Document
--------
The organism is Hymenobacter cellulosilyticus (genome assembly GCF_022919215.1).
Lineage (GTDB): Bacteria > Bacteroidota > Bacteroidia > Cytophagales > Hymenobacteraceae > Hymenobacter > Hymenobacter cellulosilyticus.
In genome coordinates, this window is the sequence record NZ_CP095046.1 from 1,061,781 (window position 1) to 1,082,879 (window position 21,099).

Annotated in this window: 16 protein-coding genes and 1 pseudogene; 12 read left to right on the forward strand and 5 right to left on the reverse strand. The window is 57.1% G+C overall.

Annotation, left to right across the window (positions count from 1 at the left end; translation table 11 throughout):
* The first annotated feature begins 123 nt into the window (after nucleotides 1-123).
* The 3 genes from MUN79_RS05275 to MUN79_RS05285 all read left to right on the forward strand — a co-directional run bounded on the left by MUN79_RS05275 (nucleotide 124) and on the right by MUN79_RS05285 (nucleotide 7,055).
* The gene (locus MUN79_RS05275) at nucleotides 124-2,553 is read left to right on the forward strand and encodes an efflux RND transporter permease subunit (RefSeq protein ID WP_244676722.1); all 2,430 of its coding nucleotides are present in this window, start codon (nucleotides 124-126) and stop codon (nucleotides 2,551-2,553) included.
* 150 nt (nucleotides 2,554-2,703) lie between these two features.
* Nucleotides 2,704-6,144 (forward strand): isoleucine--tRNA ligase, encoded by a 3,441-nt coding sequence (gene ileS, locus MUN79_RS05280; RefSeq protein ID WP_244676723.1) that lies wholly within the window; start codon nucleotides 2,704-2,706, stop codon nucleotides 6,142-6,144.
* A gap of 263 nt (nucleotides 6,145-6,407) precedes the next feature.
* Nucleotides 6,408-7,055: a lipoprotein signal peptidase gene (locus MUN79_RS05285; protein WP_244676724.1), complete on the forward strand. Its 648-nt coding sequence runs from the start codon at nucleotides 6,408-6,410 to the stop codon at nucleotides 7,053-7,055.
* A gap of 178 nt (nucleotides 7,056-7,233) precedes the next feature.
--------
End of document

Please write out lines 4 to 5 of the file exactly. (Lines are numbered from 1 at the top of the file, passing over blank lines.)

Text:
Annotated in this window: 16 protein-coding genes and 1 pseudogene; 12 read left to right on the forward strand and 5 right to left on the reverse strand. The window is 57.1% G+C overall.

Annotation, left to right across the window (positions count from 1 at the left end; translation table 11 throughout):